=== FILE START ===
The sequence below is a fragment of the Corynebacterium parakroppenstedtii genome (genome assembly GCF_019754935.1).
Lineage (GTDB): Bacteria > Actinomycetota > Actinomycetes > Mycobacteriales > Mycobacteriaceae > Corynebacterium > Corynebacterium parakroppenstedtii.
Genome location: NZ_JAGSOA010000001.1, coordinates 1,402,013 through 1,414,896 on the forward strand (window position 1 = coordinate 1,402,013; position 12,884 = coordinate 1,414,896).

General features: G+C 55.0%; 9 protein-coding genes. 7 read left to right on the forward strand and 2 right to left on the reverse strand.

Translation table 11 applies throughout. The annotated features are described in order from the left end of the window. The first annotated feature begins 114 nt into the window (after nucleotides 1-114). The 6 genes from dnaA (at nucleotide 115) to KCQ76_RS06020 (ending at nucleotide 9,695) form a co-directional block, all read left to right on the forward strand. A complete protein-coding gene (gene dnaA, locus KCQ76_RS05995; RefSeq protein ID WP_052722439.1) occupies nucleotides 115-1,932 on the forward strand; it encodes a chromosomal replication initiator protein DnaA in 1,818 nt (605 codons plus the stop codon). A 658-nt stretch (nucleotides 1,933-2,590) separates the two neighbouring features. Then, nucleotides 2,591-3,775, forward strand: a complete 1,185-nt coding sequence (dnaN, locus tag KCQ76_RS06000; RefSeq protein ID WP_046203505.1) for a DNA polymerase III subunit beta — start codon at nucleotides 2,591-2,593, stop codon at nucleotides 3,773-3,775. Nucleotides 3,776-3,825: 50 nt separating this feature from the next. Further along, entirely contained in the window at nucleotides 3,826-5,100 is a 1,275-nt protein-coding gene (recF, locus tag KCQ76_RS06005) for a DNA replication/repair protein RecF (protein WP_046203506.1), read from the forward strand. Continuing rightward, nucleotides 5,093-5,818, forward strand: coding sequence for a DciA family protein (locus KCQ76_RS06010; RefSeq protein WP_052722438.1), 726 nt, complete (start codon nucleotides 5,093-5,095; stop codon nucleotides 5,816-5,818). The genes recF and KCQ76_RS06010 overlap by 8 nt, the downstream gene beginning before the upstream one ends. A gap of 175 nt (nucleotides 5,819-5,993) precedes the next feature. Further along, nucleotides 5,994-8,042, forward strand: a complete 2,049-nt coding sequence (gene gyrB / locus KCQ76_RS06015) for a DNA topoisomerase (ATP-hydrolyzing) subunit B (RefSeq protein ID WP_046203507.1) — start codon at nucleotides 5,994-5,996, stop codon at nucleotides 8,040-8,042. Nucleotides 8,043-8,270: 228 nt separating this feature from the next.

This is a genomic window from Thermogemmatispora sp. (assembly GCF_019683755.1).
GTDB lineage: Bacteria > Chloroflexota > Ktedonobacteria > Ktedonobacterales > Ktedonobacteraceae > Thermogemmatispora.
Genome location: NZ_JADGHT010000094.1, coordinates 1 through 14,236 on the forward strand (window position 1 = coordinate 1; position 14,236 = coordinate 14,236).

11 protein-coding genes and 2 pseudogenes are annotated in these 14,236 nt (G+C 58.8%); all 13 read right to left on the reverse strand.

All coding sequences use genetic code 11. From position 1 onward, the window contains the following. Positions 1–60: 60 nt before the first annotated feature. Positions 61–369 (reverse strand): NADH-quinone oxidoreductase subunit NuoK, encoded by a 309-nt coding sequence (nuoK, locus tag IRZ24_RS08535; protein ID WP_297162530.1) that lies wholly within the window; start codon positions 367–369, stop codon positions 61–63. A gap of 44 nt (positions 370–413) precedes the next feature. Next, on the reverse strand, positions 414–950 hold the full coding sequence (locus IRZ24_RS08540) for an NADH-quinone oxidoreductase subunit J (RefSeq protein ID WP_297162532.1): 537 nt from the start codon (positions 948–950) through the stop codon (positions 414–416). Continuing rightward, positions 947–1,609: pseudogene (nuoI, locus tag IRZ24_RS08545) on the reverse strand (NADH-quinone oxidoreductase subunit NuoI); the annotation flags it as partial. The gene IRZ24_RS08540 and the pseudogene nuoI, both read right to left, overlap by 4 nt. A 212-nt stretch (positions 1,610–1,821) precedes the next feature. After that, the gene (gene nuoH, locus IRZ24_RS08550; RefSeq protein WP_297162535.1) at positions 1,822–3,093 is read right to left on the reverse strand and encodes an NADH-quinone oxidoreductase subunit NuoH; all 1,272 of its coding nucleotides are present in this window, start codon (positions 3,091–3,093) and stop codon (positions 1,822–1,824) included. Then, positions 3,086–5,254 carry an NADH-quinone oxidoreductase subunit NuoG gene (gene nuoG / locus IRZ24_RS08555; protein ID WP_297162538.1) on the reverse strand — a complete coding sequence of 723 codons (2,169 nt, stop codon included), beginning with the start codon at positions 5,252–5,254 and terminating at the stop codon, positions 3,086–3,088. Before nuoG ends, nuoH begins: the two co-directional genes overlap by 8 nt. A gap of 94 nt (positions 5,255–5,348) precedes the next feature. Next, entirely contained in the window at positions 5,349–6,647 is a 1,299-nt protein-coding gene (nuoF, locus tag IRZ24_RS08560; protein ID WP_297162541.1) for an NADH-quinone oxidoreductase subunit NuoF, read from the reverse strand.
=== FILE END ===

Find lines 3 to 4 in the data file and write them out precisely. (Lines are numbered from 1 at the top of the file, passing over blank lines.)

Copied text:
Genome location: NZ_JAGSOA010000001.1, coordinates 1,402,013 through 1,414,896 on the forward strand (window position 1 = coordinate 1,402,013; position 12,884 = coordinate 1,414,896).

General features: G+C 55.0%; 9 protein-coding genes. 7 read left to right on the forward strand and 2 right to left on the reverse strand.